Collins’ most impressive win: Collins may have had bigger wins – beating Michigan to clinch the school’s first-ever NCAA Tournament bid in 2017 is probably the standard – but this one was his most impressive.

The Wildcats hadn’t won a game at the Breslin Center since 2009, when Kevin Coble poured in 31 points to upset the Spartans. Already overmatched by the team that beat them 73-67 on Jan. 2, they were playing without Nance, who was hurt late in Wednesday night’s loss to Maryland, and Williams. Beyond Young and Nicholson, who played 13 minutes, Northwestern had no big men.

They were coming off of four straight Big Ten losses, three of them at home, and all in painful fashion. Yet they played tenacious defense and came up with just enough offense – their 64 points were 23 fewer than they scored in their last outings, both losses – to snatch would could be a season-altering win.


The Cats had to sweat it out: As if beating Michigan State without Nance weren’t enough, the Wildcats had to overcome some 50/50 calls that went against them in the closing seconds.

After Hall’s missed a three-pointer with four seconds left. Beran came down with the rebound. The game looked all but over at that point, but Buie tried to grab the ball from Beran, who shuffled his feet. He was whistled for traveling, giving the Spartans another shot to tie it.

Then, after an official review put one second on the game clock, Beran was called for a foul on Bingham in the lane before the ball was inbounded. But Bingham missed the first shot of his one-and-one, and Roper came down with the ball to clinch the win.

It was an agonizing few moments for a Wildcat team that has had more than its share of late-game failures over the last few seasons.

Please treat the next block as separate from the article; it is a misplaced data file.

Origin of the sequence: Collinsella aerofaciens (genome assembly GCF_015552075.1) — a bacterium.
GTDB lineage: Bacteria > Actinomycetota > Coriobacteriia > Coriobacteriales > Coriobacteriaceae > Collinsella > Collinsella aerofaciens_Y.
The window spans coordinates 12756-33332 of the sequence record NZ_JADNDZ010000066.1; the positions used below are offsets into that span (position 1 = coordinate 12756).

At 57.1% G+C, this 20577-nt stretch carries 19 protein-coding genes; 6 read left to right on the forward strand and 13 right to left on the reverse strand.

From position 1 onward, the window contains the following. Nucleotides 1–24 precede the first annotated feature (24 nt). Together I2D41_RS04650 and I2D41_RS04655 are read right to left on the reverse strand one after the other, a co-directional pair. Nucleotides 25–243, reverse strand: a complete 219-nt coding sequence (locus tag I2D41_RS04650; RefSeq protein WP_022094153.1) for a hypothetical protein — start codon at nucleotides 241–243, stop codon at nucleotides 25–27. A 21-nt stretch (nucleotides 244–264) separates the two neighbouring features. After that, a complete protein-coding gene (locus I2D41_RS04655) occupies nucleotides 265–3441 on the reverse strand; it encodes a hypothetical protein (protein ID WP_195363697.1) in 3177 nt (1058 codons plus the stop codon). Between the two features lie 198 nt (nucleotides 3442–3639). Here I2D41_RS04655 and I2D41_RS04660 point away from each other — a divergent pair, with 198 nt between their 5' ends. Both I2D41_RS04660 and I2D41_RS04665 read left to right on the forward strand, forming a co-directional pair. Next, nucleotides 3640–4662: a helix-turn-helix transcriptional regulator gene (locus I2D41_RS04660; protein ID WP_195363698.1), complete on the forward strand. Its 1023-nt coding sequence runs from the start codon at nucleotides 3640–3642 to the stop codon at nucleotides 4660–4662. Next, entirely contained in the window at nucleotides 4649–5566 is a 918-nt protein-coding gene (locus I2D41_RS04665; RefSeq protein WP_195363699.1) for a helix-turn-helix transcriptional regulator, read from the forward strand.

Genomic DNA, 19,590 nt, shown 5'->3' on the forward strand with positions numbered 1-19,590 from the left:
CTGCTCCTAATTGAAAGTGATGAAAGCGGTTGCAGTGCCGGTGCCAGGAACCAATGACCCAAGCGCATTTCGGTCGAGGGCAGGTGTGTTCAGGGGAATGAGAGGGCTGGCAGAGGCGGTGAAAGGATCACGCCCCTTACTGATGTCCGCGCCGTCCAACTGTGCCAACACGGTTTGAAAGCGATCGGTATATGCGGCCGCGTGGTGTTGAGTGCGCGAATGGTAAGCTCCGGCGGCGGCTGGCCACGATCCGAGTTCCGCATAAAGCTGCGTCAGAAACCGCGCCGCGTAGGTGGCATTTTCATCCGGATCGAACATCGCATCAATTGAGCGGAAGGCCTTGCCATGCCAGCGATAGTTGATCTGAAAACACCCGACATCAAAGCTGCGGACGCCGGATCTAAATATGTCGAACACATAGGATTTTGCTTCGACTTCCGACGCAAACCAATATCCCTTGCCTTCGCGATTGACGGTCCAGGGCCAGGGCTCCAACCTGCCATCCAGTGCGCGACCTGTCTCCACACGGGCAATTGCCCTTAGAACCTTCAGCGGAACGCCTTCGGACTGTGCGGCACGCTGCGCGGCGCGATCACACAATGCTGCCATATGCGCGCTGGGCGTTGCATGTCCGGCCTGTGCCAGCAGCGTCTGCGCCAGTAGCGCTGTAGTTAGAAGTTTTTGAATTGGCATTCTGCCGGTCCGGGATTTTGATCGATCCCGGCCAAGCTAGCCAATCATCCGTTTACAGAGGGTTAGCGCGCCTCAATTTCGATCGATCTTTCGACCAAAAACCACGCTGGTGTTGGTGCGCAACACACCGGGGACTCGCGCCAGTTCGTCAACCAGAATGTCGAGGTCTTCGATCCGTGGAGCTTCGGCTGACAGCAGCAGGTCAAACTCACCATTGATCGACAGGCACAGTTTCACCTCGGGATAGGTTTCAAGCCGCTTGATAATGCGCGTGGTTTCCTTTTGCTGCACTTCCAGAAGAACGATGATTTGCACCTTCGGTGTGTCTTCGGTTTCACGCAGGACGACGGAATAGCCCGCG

Young was the hero: With Northwestern’s offense spinning its wheels in the second half, it was Young who got them out of the mud.

The junior big man stood tall in the second half, hitting 4-of-8 shots from the floor and 6-of-8 from the line for 13 points. After Michigan State went on an 11-0 run to take the lead, the Wildcats got the ball to Young, who made two consecutive baskets inside, adding a free throw after the second one, to get the Wildcats the lead back. He repeatedly muscled the ball up inside through contact, resulting in a shot at the rim or a foul call.

Young was the only consistent offense for the Wildcats, who hit just 5-of-25 shots (20%) without him in the second half.


The Cats beat the Spartans on the glass: One of the trademarks of Michigan State basketball is strong rebounding. It’s also one of Northwestern’s traditional Achilles’ heels.

Yet the Wildcats outrebounded the Spartans in this one, 40-35. Where they did the most damage was on the offensive end, where they outboarded the bigger Spartans 17-8. As a result, Northwestern took 15 more shots than Michigan State, a key factor when the Wildcats shot just 34.8% for the game.


Free throws almost killed the Cats: Missed free throws cost the Wildcats chances to win some of those close games already this season, and they almost came back to bite them on Saturday.

Northwestern made just 10 of 17 shots from the charity stripe for the game, leaving seven points on the floor in a what turned out to be a two-point game. That 58.8% average is 17% lower than their 75.8% mark heading into the game.

Michigan State, on the other hand, was money from the line, hitting 12 of 14 (85.7%).

Still, you have to give the Wildcats credit: they made all five of their attempts in the final 3:36, while Bingham missed the front-end of a one-and-one that could’ve tied the game in the final second.